Father John’s House

Naming older houses in West Virginia is not unknown. They are usually either named by the builder or the owner. In this case, it’s both. Father John was an expert carpenter. He was not all that great at wiring or plumbing. In fact, his plumbing efforts fall into the category of appalling.

It was our first winter in West Virginia. Well, first for my siblings and me. Our parents are WV natives, and knew what to expect. As we’d been living in CA since birth, we didn’t have a clue.

There were a lot of things that happened that winter. Our carpenter forerunner had built several other buildings on the property. One was a pair of apartments, an upstairs and a downstairs unit. Unfortunately, he didn’t put in bathrooms.

Those living in the apartments had to go to a shower room in another building, several yards away. The water heater for this little, unheated room was two doors down, so there was very little water pressure. This made keeping tenants rather interesting until bathrooms were installed.

The bathroom in the main house was rather antique in nature. It had a claw footed tub and a *very* tall toilet. All three of us children had to use a stool to take care of business. I remember exactly when it got replaced, too.

My great aunt was coming over for dinner. She was very ladylike and mom wanted to make a good impression on her. Mom had been gone for many years, and had fallen out of touch a bit.

We children decided that we were hungry and wanted an apple. Mom, who was under a lot of pressure, did not want us to eat right then, as it might spoil our appetites. I knew it wouldn’t spoil mine, and eventually we each got one. Mom said, “I don’t want to see an apple in the trash with only one or two bites taken out of it. If you take an apple, you *eat* it.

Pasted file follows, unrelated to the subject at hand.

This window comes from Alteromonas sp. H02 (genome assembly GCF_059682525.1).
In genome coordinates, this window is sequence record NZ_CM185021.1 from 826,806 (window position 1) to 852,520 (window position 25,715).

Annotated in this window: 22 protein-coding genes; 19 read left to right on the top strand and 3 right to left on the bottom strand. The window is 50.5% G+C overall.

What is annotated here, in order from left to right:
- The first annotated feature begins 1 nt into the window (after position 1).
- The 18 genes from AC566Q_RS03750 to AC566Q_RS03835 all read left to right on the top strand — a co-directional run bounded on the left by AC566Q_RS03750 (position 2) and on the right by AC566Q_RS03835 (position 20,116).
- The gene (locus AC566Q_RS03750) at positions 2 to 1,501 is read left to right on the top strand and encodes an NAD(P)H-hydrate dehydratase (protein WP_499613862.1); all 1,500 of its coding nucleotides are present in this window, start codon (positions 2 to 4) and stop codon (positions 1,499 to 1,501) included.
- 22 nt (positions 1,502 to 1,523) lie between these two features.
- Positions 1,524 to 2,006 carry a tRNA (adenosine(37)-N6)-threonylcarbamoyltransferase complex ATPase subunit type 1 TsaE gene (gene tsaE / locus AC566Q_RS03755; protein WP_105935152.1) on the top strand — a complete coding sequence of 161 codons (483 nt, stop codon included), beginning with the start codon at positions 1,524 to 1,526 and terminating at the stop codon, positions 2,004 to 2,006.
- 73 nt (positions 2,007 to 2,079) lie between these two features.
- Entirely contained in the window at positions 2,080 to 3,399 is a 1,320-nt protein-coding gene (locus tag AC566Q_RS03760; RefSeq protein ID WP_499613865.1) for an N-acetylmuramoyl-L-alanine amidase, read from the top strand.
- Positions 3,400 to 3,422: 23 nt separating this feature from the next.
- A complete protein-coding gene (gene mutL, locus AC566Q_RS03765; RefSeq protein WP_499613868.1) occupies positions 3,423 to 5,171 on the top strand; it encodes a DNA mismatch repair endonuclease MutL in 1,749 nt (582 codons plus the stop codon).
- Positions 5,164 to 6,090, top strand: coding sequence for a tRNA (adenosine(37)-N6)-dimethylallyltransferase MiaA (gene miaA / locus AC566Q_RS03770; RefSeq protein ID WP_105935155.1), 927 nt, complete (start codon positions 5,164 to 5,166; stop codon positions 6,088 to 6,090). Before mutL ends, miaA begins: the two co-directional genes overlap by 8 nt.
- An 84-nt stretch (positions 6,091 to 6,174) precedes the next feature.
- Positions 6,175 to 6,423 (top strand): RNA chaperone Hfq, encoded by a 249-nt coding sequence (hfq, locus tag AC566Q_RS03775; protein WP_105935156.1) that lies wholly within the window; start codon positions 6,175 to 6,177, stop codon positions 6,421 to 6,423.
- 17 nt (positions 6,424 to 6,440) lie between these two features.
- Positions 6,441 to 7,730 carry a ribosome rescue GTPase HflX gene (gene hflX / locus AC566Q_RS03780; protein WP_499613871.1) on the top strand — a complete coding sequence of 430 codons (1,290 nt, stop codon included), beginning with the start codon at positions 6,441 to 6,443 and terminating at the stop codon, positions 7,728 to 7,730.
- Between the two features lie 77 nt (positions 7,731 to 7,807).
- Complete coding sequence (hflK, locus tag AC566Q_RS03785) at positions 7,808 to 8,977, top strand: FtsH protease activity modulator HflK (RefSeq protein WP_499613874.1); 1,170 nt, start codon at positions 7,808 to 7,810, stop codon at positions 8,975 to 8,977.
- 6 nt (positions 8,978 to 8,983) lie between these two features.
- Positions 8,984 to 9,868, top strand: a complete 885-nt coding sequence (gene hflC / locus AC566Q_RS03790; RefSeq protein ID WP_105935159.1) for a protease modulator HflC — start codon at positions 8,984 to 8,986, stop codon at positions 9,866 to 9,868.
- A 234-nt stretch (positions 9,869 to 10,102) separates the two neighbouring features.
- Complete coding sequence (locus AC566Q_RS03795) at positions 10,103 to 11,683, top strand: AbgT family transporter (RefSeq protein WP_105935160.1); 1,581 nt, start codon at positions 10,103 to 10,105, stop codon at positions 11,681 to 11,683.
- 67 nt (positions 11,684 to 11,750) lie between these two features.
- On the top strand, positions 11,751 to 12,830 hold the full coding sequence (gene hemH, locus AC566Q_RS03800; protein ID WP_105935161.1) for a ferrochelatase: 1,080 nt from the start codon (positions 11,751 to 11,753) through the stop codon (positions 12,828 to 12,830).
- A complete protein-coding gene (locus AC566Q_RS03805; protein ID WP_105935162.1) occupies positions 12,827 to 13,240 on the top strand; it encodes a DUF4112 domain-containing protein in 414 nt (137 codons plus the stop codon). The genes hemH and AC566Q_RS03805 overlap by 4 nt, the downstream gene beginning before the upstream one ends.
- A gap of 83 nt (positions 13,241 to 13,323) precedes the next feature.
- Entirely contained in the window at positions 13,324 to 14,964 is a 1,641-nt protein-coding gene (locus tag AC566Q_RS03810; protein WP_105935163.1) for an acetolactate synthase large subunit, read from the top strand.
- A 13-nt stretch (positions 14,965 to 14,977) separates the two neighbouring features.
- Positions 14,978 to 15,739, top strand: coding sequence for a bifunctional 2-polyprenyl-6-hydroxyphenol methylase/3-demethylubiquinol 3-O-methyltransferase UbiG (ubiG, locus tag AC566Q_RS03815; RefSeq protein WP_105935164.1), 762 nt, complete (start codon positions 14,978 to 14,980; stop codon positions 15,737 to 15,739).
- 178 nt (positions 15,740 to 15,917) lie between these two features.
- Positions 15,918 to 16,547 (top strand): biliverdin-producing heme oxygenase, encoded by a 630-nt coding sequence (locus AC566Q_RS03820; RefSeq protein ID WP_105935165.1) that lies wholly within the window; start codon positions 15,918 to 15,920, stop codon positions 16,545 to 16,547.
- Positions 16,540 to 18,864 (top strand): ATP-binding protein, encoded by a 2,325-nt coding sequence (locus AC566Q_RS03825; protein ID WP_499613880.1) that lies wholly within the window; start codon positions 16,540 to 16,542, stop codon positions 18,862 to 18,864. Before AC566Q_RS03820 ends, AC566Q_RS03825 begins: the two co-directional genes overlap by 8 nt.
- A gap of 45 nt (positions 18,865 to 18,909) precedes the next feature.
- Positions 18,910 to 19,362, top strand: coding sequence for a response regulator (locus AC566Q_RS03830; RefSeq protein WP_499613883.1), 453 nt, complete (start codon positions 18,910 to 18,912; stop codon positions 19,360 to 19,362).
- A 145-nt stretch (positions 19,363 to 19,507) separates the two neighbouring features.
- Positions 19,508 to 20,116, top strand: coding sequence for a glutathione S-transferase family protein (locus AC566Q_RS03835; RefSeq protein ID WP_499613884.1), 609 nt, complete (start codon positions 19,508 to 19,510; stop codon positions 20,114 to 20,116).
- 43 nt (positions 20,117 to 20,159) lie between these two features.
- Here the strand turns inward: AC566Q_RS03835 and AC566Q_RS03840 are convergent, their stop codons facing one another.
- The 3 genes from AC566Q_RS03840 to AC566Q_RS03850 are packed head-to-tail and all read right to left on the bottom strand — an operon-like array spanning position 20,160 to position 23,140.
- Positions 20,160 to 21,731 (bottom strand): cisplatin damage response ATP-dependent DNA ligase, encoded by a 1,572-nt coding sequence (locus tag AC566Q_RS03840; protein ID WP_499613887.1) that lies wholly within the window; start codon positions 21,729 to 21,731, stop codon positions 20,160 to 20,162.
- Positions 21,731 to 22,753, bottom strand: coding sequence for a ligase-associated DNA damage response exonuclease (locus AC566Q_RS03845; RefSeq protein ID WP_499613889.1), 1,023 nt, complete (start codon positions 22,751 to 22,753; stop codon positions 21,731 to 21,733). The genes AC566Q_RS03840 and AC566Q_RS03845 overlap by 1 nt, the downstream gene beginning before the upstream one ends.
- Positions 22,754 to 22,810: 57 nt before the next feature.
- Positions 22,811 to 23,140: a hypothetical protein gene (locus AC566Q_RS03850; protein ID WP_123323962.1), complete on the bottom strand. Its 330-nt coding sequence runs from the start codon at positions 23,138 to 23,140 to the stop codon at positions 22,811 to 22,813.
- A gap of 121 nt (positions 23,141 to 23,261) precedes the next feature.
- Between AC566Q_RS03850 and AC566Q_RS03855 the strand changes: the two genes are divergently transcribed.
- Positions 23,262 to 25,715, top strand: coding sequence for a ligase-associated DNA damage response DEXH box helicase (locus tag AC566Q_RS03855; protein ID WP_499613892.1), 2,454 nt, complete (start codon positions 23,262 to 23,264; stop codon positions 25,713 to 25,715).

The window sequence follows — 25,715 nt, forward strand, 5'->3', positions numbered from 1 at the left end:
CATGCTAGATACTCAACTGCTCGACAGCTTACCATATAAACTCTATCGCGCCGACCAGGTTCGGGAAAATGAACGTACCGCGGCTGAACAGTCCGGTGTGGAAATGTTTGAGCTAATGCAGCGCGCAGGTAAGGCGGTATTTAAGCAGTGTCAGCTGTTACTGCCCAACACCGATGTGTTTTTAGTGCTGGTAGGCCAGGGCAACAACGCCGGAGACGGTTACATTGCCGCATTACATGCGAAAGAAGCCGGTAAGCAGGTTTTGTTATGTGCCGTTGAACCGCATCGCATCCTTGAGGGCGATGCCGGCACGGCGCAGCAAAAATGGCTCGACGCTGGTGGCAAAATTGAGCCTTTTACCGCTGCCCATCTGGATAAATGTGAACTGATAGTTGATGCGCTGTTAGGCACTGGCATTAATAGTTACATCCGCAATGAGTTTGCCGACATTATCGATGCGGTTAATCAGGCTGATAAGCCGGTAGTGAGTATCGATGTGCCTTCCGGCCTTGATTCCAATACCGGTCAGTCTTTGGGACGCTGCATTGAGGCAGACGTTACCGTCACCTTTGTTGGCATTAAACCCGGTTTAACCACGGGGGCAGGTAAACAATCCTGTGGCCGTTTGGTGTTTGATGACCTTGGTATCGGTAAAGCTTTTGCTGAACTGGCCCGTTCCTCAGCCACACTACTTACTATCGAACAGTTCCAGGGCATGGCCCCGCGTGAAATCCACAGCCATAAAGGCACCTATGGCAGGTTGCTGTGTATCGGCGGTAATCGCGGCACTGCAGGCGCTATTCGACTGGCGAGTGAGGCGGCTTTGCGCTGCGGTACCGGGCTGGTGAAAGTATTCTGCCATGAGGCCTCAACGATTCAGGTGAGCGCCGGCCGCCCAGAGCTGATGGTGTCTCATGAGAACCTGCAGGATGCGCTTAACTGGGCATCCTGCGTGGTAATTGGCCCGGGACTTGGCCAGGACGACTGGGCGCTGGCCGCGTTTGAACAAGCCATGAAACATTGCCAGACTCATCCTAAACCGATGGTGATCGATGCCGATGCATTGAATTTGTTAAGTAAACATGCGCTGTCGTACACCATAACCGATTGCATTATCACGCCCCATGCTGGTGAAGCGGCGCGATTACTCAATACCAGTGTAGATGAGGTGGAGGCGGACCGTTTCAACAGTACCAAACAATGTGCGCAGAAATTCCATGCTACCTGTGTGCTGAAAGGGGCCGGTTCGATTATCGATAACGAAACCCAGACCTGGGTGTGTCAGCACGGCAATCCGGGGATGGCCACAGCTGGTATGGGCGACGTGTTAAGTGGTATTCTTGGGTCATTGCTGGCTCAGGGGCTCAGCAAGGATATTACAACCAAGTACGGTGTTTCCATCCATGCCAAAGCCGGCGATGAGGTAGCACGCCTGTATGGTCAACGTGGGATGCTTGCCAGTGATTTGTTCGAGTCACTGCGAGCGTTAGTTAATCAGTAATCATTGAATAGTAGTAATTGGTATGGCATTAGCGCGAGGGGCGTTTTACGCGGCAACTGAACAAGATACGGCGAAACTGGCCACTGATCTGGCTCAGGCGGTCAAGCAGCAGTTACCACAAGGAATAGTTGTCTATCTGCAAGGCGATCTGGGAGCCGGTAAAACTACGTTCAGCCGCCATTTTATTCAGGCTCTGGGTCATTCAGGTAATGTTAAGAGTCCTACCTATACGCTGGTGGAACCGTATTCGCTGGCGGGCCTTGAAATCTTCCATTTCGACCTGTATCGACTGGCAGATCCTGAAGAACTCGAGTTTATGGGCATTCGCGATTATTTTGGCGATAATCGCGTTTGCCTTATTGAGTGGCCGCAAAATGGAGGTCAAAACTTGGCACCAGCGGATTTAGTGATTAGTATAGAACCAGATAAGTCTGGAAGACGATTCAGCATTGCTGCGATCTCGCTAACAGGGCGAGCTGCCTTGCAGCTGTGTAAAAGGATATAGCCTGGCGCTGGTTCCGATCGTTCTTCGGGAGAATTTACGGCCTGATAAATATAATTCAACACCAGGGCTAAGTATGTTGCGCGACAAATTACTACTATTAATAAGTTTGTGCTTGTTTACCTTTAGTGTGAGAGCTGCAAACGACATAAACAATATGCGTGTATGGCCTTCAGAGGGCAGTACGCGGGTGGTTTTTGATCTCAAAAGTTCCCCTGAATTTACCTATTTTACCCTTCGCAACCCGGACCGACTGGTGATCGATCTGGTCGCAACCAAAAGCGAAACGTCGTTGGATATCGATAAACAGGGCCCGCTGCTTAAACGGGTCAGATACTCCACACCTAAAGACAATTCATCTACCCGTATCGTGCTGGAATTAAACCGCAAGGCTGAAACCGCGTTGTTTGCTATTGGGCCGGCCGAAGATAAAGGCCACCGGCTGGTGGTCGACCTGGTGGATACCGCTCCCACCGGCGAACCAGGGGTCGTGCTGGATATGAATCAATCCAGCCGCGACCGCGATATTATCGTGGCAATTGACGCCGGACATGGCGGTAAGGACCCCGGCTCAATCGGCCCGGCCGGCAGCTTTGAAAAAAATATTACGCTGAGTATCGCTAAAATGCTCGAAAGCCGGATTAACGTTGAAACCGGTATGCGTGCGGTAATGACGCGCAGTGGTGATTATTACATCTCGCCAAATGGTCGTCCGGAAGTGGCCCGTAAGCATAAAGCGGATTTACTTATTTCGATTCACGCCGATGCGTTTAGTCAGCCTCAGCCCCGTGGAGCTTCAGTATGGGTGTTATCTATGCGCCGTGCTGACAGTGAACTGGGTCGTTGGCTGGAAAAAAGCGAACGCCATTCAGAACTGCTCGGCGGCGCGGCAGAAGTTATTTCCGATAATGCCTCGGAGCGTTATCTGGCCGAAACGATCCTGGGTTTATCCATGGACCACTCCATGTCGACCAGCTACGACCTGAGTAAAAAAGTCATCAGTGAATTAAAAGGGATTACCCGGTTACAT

Two of us did just that. Maybe not down to the core, but enough to satisfy mom. One of us did not. In order to get rid of the evidence, this unnamed sibling decided the toilet was a good option.

It wasn’t.

Our great aunt arrived and went to the bathroom to “freshen up.” She came out and told my mother, very politely, that she thought the toilet might be stopped up. Mom was *not* pleased. I suspect she immediately knew what had happened.

After our great aunt had gone home, mom called her father. Our father was out on a sales trip and wouldn’t be back until the next day, and we needed the problem solved. Grandpa had to take the toilet outside to find the apple. I vividly remember seeing it out on the grass, bright red apple uneaten apple stuck in the pipes.

This was not the only plumbing nightmare that winter. When doing the plumbing, Father John (not a religious title, btw) would branch off from somewhere in the main house, go out to one of the other buildings and then (quite frequently) back to the main house.

While it sounds silly, it posed a big problem for us that year. It was very cold, colder than usual. The pipes kept freezing, and at first we couldn’t figure out what was going on. Every time one froze, they found a new set of pipes that went out somewhere towards the back of the property and returned.

If you’re ever in the market for house that’s older than a hundred years, you may want to ask questions about the person who built it, and the people who have lived there. I’ll bet there are a lot of houses like Father John’s.

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